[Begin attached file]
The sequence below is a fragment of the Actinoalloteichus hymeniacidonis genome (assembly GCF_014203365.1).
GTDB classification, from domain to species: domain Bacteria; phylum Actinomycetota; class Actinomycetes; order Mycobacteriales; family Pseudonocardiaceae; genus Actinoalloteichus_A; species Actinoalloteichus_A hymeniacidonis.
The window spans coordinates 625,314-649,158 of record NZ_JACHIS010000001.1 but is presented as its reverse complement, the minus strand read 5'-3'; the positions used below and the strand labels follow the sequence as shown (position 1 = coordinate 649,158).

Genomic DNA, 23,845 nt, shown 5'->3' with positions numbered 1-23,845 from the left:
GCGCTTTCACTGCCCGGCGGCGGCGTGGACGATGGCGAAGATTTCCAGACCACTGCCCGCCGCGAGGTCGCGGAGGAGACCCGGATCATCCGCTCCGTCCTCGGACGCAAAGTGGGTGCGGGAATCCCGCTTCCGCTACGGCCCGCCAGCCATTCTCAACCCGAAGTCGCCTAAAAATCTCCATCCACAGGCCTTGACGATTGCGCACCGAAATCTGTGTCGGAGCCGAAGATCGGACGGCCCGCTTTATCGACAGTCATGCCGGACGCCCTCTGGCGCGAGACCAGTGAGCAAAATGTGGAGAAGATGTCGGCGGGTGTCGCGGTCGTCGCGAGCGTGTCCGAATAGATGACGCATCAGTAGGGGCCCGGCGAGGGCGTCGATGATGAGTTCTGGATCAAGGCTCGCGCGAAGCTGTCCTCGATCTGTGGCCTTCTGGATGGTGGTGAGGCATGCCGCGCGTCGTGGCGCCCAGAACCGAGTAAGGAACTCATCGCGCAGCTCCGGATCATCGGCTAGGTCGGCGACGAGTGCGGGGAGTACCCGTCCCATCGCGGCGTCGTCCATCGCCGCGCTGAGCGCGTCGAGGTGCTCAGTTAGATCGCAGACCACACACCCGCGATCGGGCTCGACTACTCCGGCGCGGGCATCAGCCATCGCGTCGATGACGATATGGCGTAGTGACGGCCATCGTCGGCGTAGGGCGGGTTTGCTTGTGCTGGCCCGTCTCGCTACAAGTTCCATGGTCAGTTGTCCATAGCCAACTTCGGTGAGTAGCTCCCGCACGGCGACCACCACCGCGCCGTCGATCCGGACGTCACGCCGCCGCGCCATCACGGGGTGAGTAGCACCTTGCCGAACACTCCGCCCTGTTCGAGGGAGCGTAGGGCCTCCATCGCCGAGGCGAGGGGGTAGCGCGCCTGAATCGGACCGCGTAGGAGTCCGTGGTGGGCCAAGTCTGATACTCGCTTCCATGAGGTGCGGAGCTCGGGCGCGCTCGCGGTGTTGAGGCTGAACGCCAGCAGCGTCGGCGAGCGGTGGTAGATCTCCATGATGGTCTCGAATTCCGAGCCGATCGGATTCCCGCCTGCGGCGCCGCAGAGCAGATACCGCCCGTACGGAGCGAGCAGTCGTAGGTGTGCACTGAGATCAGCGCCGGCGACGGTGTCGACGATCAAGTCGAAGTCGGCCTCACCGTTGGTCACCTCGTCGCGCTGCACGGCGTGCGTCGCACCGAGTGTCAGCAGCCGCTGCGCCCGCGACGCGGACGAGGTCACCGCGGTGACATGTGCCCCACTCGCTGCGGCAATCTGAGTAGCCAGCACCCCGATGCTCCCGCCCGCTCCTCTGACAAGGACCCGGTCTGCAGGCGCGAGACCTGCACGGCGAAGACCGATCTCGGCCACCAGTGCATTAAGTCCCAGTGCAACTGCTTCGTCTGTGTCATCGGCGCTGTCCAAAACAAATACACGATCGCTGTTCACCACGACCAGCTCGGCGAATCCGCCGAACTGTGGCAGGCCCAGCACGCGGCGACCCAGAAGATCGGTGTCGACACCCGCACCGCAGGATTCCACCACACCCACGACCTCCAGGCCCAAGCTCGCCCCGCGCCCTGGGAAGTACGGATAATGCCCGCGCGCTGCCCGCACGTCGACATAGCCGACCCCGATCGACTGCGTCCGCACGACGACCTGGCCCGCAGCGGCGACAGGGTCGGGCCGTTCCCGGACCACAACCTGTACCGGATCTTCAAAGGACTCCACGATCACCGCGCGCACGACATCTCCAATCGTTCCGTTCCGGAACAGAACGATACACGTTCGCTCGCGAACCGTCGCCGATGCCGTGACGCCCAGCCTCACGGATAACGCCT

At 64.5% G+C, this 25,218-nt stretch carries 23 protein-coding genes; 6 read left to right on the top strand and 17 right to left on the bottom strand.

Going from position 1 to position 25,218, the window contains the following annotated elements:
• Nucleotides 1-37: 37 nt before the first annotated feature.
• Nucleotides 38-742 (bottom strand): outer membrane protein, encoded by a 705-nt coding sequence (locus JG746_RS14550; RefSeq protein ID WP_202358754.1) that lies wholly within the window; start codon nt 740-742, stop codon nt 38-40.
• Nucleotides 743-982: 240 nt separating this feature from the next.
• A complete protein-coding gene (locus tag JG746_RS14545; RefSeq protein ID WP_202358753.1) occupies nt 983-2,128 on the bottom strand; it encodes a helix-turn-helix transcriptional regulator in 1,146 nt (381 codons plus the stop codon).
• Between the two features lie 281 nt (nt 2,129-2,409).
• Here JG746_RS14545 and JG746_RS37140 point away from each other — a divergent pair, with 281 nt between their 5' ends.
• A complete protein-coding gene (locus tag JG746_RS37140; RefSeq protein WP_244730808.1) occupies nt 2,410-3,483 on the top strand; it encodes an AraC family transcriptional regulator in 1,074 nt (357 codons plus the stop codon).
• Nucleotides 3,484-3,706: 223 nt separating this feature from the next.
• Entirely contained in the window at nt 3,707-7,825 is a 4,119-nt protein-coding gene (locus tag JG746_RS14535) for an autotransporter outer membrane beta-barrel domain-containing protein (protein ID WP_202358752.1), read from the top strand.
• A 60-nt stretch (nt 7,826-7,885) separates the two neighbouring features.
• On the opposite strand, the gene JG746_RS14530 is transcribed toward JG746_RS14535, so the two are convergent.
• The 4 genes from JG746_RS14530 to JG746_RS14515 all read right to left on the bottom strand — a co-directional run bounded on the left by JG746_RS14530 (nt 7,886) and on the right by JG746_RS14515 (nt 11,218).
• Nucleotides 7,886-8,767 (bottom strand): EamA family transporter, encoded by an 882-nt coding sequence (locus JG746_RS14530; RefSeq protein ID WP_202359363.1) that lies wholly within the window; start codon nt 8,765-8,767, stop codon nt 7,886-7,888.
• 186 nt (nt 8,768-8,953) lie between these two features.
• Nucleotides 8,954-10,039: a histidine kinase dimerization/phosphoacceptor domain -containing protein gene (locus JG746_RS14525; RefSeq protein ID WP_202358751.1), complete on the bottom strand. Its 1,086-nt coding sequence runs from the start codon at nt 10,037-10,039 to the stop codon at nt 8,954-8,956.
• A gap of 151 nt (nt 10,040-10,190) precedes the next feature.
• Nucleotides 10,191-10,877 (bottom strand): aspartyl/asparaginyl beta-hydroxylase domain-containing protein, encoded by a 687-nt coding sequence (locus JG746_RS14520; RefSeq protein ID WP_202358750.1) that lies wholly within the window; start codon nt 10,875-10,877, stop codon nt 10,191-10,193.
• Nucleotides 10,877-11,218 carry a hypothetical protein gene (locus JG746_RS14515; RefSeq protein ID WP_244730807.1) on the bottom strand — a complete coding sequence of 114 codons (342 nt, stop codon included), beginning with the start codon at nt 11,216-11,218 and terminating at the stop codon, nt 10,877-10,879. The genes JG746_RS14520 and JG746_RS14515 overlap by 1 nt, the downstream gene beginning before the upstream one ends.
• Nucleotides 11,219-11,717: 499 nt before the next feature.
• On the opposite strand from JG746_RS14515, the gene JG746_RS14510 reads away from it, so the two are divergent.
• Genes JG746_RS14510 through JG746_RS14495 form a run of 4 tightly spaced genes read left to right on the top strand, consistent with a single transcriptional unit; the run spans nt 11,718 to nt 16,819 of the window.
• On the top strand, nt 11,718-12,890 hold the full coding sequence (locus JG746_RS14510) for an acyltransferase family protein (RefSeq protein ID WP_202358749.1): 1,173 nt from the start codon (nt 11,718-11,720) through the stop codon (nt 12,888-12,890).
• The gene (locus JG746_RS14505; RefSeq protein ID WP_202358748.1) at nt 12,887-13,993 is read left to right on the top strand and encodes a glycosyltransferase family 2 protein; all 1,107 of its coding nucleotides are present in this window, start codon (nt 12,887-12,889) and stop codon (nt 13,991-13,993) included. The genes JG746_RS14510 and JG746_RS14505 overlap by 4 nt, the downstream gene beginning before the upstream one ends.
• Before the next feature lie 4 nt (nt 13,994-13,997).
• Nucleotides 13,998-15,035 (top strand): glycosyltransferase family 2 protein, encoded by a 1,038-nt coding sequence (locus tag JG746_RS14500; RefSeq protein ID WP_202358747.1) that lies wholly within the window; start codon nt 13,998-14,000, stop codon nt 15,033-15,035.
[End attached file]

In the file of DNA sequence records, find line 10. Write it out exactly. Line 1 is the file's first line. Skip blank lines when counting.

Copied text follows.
• Nucleotides 743-982: 240 nt separating this feature from the next.